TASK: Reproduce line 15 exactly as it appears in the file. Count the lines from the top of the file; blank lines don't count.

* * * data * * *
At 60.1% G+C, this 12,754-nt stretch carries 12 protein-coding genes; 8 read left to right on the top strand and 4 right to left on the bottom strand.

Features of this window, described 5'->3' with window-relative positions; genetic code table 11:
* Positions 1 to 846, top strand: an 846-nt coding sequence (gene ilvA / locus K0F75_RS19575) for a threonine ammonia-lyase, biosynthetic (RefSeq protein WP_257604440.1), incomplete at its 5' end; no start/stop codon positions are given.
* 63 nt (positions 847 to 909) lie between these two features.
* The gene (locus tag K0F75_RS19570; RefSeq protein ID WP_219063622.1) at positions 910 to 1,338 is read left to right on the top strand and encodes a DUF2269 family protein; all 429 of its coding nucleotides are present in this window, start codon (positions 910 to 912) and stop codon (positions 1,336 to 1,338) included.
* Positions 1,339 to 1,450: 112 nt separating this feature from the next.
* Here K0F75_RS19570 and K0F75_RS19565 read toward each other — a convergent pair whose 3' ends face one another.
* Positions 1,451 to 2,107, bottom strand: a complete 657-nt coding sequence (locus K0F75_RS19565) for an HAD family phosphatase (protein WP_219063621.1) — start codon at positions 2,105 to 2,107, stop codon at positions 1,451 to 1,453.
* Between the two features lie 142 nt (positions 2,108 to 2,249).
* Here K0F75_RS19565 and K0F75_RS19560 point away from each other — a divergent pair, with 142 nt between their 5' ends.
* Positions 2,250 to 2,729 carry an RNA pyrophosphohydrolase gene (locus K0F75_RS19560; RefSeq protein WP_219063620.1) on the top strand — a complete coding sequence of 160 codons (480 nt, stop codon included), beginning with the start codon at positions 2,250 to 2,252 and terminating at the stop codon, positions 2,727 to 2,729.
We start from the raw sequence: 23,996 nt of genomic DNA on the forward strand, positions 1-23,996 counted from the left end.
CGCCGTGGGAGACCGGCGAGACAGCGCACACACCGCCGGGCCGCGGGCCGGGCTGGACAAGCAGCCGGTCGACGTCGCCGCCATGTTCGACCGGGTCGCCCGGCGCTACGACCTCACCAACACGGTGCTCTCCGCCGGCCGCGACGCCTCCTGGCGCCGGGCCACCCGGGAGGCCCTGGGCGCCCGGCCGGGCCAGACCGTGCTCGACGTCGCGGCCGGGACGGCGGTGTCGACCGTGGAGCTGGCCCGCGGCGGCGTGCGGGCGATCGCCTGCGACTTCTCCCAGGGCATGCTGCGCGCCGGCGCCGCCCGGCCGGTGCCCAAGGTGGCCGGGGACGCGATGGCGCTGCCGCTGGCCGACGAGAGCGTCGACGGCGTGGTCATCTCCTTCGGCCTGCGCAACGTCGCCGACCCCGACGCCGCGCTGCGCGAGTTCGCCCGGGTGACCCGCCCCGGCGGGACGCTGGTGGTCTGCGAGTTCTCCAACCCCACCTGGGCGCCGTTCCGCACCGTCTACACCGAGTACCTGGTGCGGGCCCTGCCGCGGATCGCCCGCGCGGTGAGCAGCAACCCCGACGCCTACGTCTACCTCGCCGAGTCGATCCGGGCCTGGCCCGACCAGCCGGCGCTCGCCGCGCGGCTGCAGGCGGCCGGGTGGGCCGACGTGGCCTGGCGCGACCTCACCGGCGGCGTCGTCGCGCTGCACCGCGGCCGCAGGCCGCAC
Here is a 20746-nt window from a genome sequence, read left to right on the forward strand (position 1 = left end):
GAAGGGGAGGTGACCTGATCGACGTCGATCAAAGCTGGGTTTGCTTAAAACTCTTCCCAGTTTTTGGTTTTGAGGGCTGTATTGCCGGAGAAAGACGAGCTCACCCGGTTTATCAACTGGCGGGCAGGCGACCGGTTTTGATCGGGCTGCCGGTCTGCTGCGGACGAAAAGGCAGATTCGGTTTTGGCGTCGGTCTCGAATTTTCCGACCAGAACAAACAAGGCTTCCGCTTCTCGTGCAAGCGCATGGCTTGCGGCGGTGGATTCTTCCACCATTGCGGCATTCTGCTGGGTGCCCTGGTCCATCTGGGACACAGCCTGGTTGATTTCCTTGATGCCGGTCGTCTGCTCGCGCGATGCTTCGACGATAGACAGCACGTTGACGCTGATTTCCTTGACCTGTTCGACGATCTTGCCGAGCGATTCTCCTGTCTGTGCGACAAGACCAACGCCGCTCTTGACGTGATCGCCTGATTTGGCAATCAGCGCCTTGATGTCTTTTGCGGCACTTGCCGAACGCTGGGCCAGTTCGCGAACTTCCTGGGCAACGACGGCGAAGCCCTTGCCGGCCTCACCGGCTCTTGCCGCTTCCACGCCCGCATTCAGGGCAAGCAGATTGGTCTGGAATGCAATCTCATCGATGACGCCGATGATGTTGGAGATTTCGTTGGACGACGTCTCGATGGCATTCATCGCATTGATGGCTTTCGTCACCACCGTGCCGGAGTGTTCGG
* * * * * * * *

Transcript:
GAAGGGGAGGTGACCTGATCGACGTCGATCAAAGCTGGGTTTGCTTAAAACTCTTCCCAGTTTTTGGTTTTGAGGGCTGTATTGCCGGAGAAAGACGAGCTCACCCGGTTTATCAACTGGCGGGCAGGCGACCGGTTTTGATCGGGCTGCCGGTCTGCTGCGGACGAAAAGGCAGATTCGGTTTTGGCGTCGGTCTCGAATTTTCCGACCAGAACAAACAAGGCTTCCGCTTCTCGTGCAAGCGCATGGCTTGCGGCGGTGGATTCTTCCACCATTGCGGCATTCTGCTGGGTGCCCTGGTCCATCTGGGACACAGCCTGGTTGATTTCCTTGATGCCGGTCGTCTGCTCGCGCGATGCTTCGACGATAGACAGCACGTTGACGCTGATTTCCTTGACCTGTTCGACGATCTTGCCGAGCGATTCTCCTGTCTGTGCGACAAGACCAACGCCGCTCTTGACGTGATCGCCTGATTTGGCAATCAGCGCCTTGATGTCTTTTGCGGCACTTGCCGAACGCTGGGCCAGTTCGCGAACTTCCTGGGCAACGACGGCGAAGCCCTTGCCGGCCTCACCGGCTCTTGCCGCTTCCACGCCCGCATTCAGGGCAAGCAGATTGGTCTGGAATGCAATCTCATCGATGACGCCGATGATGTTGGAGATTTCGTTGGACGACGTCTCGATGGCATTCATCGCATTGATGGCTTTCGTCACCACCGTGCCGGAGTGTTCGG